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“It pretty much just came down to just wanting to make better music”, noted And So I Watch You From Afar guitarist Rory Friers whilst in conversation with The Huffington Post last month. It’s a fairly bog standard and, on the surface, slightly tame mission statement in the build up the Belfast quartet’s fourth studio album – yet, having said that, it’s also one they’ve lived up to quite comfortably with Heirs.
ASIWYFA’s unique brand of instrumental post rock doesn’t just get a spit shine here. Heirs feels like a concerted effort to tighten up the raw, often unfocused but unquestionable talent exhibited on their three previous releases. There’s also a sense of a much better understanding and ability to use melody and harmony, which previous efforts may have lacked at times. Opener ‘Run Home’ serves as a perfect overture for what’s to come from the rest of the album. The band’s emphasis on more controlled song writing is evident from the off here, even amid the seemingly incessant whirlwind of guitar that announces the album’s arrival, before the song settles into a charming twin guitar line that is more a tip of the hat to 8-bit gaming soundtracks than anything else.
Follow up ‘These Secret Things I Know’ is where Heirs really begins to hit its stride though, and fully embraces the indie rock overtones that were teased in the opener and which permeate the rest of the album. One of only two tracks on the record with any significant vocal contributions to speak of, the message from the mixing is clear nevertheless – that the vocal lines are to be considered part of the musical furniture here, and never the focus.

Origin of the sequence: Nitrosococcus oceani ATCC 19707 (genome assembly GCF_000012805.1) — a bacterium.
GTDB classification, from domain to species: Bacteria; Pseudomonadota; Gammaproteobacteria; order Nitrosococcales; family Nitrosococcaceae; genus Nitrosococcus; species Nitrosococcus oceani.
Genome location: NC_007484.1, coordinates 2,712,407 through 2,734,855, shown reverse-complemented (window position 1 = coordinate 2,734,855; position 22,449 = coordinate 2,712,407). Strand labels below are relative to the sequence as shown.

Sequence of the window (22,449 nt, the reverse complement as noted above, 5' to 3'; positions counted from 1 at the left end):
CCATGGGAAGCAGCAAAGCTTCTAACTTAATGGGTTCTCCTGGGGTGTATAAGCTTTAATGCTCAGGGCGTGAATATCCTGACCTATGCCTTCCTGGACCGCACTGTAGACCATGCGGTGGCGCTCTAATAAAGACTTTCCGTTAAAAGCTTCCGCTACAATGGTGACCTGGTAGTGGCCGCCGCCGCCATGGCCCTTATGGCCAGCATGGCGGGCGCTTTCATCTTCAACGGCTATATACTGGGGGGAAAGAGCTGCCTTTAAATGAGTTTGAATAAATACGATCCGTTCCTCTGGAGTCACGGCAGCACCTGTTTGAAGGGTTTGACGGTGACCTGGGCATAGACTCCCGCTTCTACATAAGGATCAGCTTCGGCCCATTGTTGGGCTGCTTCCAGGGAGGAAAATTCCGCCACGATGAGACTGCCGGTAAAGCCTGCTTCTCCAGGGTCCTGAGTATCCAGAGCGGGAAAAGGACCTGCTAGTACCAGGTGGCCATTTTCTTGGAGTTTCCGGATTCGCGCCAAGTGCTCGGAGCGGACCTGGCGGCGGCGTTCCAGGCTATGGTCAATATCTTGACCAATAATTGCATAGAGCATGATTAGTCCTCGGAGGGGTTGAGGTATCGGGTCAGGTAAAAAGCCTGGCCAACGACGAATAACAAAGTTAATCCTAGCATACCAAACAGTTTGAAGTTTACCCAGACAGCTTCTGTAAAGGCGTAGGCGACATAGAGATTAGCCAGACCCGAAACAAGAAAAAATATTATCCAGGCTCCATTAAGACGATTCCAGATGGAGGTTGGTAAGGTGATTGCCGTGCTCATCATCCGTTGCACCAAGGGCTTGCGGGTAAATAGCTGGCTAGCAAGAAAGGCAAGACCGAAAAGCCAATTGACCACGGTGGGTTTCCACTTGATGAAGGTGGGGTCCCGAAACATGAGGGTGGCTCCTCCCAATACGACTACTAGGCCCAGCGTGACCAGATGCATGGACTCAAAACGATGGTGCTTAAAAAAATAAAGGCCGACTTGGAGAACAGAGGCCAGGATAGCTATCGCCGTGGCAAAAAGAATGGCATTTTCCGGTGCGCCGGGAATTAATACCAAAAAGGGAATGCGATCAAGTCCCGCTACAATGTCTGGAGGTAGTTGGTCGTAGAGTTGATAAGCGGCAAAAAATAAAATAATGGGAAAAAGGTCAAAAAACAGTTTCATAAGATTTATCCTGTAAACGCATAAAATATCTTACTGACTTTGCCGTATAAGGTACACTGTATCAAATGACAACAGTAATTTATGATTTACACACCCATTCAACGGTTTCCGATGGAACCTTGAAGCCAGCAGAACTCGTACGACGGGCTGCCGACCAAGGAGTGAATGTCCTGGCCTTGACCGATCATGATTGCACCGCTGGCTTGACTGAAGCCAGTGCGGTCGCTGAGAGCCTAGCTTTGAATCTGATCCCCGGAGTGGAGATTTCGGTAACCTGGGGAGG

There are plenty of other examples of the band’s emphasis on tighter song writing, even on some tracks where there is little to no vocal input to speak of (where there’s the biggest danger of the songs meandering). ‘Wasps’ manages to manoeuvre comfortably between frenetic and soaring, with a blink-and-you’ll-miss-it conciseness. ‘Redesigned a Million Times’, the most vocally-involved song on Heirs and anchored by a string of charming dual guitar riffs, resists the temptation towards the end to outstay its welcome.
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However, for all of ASIWYFA’s undeniable progress since their comparatively sketchy 2009 debut, there’s a niggling sense that the refinement process isn’t quite finished. While their writing has taken on a greater sense of purpose and direction, there are still moments where Heirs feels unsure of itself, particularly in its second half. There are commendable efforts at building up to explosive payoffs in songs like ‘A Beacon, A Compass, An Anchor’ and ‘Heirs’, but when these tracks really kick in the result of those key crescendos can be frustratingly underwhelming. Others, album closer ‘Tryer, You’ in particular, are buoyed by some interesting guitar work initially but simply become too repetitive towards the main body of the song to maintain interest – which, for a largely instrumental outfit, is problematic to say the least.
Yet, despite its weaknesses, Heirs is a definitive step in the right direction for the enduring Northern Irishmen. It’s the sound of a band who are more comfortable with themselves and what they’re trying to achieve, and the associated improvement is easier to hear. They’ve saved their most interesting and accesible guitar work for this outing, and most of the songs never feel in too much danger of drowning within themselves. The increased vocal presence, having only really been introduced for the first time on third album All Hail Bright Futures, is a welcome addition to ASIWYFA’s arsenal, and is one of the main reasons Heirs feels simultaneously more varied, yet also much more focused sonically.